The collection’s works have been arranged and change over time, so visitors can rediscover the collections and refresh their analytical approach to its masterpieces. Hence the work of the main Italian nineteenth century artists, like Fontanesi, Fattori, Pellizza da Volpedo e Medardo Rosso, and of twentieth century artists, such as Morandi, Casorati, Martini and De Pisis, can return to the present tense and display their depth through close comparisons with works of past international avant-gardes, of which the Museum holds important examples ranging from Max Ernst to Paul Klee and Picabia. It also holds works from post-World War II new avant-gardes and one of the most extensive collections of Arte Povera, including work by Paolini, Pistoletto, Zorio Anselmo, Boetti, Penone as well as contemporary art work, to which the Museum allocates considerable exhibition space.
Civic Gallery of Modern and Contemporary Art of Turin
The Civic Gallery of Modern and Contemporary Art of Turin is located in via Magenta 31 in Turin, Italy. It was founded around 1891 – 95. It houses the permanent artistic collections of the nineteenth and twentieth centuries. It is part of the Torino Musei Foundation, which also includes the MAO (Oriental Art Museum), Palazzo Madama and Casaforte degli Acaja (Civic Museum of Ancient Art), the medieval village and fortress.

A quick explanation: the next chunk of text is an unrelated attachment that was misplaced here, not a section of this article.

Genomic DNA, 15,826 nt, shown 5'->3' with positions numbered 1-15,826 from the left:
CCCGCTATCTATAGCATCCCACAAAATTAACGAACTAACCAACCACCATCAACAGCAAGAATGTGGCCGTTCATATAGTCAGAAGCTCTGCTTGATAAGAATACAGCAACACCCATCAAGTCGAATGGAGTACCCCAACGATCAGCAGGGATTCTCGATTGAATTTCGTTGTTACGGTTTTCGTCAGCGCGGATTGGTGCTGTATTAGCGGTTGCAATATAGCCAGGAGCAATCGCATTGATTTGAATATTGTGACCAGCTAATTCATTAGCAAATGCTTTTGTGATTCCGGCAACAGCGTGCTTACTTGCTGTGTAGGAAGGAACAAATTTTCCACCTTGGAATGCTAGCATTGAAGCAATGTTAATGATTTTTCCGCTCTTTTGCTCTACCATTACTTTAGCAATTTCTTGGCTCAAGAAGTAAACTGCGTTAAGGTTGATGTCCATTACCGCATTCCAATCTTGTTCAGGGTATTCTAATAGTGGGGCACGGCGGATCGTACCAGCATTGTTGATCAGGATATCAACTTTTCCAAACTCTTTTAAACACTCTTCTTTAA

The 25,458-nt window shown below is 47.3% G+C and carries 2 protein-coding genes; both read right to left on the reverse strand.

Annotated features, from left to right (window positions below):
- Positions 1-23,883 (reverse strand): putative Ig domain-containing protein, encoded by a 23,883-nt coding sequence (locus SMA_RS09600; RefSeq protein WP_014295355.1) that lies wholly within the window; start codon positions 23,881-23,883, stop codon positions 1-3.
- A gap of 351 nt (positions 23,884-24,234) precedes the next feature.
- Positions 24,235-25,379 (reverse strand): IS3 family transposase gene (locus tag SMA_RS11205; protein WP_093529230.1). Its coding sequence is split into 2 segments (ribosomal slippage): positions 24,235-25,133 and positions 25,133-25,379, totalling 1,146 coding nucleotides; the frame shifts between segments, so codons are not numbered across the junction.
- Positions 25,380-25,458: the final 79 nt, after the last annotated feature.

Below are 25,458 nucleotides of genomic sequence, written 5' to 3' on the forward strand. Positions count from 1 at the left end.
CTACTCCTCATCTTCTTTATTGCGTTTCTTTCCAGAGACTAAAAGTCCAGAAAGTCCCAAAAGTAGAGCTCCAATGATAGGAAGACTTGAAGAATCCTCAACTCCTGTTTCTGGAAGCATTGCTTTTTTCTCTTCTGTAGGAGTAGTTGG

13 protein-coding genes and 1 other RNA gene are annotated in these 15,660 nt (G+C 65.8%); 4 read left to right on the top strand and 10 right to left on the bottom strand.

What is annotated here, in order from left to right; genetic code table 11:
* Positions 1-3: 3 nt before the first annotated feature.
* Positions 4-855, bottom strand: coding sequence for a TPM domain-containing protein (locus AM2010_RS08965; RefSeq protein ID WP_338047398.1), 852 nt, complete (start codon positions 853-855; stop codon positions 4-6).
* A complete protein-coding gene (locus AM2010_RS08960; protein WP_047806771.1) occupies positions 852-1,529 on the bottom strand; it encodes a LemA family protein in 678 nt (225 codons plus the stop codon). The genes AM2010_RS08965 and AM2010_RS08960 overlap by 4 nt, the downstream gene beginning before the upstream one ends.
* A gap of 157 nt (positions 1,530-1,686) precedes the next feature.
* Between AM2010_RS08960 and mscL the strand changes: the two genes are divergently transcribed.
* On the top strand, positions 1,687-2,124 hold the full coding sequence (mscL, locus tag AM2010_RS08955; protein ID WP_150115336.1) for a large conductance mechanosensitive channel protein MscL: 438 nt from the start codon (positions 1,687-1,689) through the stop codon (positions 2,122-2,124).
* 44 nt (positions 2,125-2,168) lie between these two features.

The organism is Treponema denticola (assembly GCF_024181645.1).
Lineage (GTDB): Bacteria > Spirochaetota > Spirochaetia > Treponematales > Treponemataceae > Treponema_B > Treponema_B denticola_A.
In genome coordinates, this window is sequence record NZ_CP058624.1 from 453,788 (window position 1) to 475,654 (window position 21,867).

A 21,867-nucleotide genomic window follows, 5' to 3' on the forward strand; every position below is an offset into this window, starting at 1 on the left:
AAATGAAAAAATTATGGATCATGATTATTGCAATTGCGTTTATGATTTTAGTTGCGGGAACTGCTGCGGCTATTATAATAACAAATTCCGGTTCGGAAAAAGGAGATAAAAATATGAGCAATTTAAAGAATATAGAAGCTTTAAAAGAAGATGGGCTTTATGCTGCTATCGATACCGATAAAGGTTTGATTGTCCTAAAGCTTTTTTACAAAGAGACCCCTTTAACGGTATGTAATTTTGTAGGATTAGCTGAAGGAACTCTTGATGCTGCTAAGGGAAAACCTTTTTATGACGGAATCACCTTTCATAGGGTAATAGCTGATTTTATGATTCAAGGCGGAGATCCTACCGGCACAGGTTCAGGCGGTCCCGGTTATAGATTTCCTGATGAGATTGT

GAM – the Civic Gallery of Modern and Contemporary Arts – is Italy’s oldest modern art museum. Since opening to the public in 1863 numerous masterpieces has been added to its collections over time. At present, GAM’s collections comprise over 47,000 works, ranging from paintings and sculptures to installations and photographic art, as well as a rich collection of drawings and engravings, and one of the largest artist’s film and video collections in Europe.
On the strength of this heritage, GAM continues to implement its original commitment to contemporary research by constantly linking its historical works with today’s cultural debate and ensuring that the exhibition programme is closely correlated with the collections. Works from the collections are exhibited in thematic groupings that change over time, ensuring that visitors always see the collections from a new angle and can make a fresh analysis of the Gallery’s masterpieces.
Works by both the leading Italian nineteenth-century artists, like Fontanesi, Fattori, Pellizza da Volpedo and Medardo Rosso, and the twentieth-century masters, including Morandi, Casorati, Martini and De Pisis, have reacquired their capacity to speak to the present, and to show off all their complexity on a par with works from the historic international avant-gardes, outstanding examples of which are also in the collection: from Max Ernst to Paul Klee and Picabia, as well as works by the new post-war avant-garde movements, with one of the largest collections of Arte Povera – including works by Paolini, Boetti, Anselmo, Zorio, Penone and Pistoletto – but also the current artistic output to which GAM dedicates extensive exhibition space.